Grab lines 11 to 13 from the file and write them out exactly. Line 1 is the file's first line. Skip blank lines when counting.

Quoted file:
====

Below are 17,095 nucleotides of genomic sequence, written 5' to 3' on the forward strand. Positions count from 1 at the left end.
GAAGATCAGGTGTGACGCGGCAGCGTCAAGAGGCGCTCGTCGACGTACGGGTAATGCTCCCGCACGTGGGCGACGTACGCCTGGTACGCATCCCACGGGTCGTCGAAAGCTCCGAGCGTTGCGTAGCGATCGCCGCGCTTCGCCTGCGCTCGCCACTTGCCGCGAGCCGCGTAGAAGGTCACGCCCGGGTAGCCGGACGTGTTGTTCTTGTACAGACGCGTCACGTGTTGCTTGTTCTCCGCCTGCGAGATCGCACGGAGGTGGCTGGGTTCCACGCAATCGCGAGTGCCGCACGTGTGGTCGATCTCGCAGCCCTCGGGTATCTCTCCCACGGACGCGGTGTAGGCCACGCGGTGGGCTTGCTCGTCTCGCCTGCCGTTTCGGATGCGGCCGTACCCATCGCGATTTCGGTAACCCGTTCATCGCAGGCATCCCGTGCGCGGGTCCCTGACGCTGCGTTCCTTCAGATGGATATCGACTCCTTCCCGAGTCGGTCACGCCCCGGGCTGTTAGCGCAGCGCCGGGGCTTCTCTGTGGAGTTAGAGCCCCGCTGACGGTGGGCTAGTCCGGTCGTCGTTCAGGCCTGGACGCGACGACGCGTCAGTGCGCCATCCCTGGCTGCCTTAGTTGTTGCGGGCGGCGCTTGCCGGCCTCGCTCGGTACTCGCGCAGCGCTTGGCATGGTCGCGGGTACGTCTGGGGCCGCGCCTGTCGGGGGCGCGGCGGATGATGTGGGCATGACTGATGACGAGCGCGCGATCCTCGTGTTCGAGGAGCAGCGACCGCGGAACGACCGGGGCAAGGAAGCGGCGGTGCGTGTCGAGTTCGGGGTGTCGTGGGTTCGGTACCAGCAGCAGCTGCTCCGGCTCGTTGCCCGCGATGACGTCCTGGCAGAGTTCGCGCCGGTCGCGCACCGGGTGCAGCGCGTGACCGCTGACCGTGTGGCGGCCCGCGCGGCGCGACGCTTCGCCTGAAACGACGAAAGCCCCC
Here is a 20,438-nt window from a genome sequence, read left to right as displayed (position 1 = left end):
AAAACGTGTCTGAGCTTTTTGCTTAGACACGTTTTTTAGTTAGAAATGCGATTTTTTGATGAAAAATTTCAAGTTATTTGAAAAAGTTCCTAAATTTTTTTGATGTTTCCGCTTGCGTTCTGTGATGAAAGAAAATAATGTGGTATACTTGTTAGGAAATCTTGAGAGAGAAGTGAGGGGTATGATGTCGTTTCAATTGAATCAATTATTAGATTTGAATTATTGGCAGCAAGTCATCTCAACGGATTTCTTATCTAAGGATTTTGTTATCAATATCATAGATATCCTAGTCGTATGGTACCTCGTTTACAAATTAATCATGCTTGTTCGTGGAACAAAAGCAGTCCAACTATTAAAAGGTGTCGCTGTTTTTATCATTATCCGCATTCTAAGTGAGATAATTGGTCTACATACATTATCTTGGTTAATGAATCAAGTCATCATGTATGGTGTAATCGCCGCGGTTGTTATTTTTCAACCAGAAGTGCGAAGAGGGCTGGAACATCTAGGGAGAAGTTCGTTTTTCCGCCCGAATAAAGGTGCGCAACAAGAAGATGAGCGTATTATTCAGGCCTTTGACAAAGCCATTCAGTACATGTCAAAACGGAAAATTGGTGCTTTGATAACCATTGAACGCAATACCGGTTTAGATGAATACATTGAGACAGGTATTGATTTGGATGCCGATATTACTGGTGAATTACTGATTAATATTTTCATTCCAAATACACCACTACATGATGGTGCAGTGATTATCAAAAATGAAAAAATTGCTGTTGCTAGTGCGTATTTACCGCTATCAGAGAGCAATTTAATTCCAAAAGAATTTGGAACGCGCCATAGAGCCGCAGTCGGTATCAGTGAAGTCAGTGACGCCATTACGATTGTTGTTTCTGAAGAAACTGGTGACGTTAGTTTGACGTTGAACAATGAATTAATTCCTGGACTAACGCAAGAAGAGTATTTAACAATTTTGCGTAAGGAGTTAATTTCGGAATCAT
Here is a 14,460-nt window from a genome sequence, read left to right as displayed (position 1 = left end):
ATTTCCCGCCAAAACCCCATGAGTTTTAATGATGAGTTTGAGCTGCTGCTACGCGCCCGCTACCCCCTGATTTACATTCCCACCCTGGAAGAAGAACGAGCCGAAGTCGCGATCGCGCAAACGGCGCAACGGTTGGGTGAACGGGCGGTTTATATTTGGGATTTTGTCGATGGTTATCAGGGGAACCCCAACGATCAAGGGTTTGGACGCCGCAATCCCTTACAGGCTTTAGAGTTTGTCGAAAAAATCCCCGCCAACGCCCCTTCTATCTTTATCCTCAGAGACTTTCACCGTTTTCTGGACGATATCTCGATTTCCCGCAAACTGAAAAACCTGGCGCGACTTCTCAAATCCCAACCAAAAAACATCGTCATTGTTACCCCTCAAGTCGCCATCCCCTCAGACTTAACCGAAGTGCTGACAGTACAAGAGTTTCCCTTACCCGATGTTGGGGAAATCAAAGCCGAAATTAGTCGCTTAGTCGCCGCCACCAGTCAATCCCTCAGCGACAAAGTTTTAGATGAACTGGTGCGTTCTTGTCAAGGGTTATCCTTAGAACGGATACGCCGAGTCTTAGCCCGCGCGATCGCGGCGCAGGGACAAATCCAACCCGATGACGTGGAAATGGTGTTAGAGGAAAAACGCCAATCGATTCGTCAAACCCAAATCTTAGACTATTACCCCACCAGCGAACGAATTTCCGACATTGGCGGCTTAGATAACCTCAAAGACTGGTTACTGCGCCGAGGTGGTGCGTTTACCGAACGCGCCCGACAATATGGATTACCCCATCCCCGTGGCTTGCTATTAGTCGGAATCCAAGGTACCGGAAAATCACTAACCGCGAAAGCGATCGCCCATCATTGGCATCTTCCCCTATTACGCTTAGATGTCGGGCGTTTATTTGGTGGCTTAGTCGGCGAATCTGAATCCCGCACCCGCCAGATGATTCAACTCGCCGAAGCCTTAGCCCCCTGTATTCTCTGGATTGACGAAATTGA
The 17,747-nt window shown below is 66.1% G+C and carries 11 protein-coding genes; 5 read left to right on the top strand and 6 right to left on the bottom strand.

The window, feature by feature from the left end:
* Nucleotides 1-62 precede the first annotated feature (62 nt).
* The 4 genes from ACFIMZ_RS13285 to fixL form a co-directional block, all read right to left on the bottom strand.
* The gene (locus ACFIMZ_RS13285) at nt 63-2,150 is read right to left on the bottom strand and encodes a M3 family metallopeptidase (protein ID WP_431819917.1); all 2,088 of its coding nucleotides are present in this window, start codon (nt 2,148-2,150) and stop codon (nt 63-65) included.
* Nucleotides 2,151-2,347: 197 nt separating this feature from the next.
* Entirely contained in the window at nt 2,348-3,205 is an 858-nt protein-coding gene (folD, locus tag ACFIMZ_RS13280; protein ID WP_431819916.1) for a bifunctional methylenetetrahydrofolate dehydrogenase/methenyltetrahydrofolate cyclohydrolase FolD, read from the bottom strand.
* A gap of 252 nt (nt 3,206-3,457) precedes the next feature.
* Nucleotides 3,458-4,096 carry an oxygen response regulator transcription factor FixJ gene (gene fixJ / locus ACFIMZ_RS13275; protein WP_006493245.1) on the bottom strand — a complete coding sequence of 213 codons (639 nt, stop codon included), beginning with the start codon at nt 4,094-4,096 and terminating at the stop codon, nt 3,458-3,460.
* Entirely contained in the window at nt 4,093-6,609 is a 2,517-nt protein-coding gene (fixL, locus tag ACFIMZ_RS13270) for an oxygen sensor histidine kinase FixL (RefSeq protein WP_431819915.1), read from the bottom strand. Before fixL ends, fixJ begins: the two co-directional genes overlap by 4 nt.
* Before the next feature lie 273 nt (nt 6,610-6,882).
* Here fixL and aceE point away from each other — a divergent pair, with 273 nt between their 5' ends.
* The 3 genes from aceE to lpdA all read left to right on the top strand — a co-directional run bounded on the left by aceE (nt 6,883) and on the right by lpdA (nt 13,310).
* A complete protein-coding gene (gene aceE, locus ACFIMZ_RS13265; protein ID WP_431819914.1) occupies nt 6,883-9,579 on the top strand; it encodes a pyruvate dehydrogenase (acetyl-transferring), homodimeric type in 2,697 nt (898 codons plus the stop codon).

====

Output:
* The gene (locus ACFIMZ_RS13285) at nt 63-2,150 is read right to left on the bottom strand and encodes a M3 family metallopeptidase (protein ID WP_431819917.1); all 2,088 of its coding nucleotides are present in this window, start codon (nt 2,148-2,150) and stop codon (nt 63-65) included.
* Nucleotides 2,151-2,347: 197 nt separating this feature from the next.
* Entirely contained in the window at nt 2,348-3,205 is an 858-nt protein-coding gene (folD, locus tag ACFIMZ_RS13280; protein ID WP_431819916.1) for a bifunctional methylenetetrahydrofolate dehydrogenase/methenyltetrahydrofolate cyclohydrolase FolD, read from the bottom strand.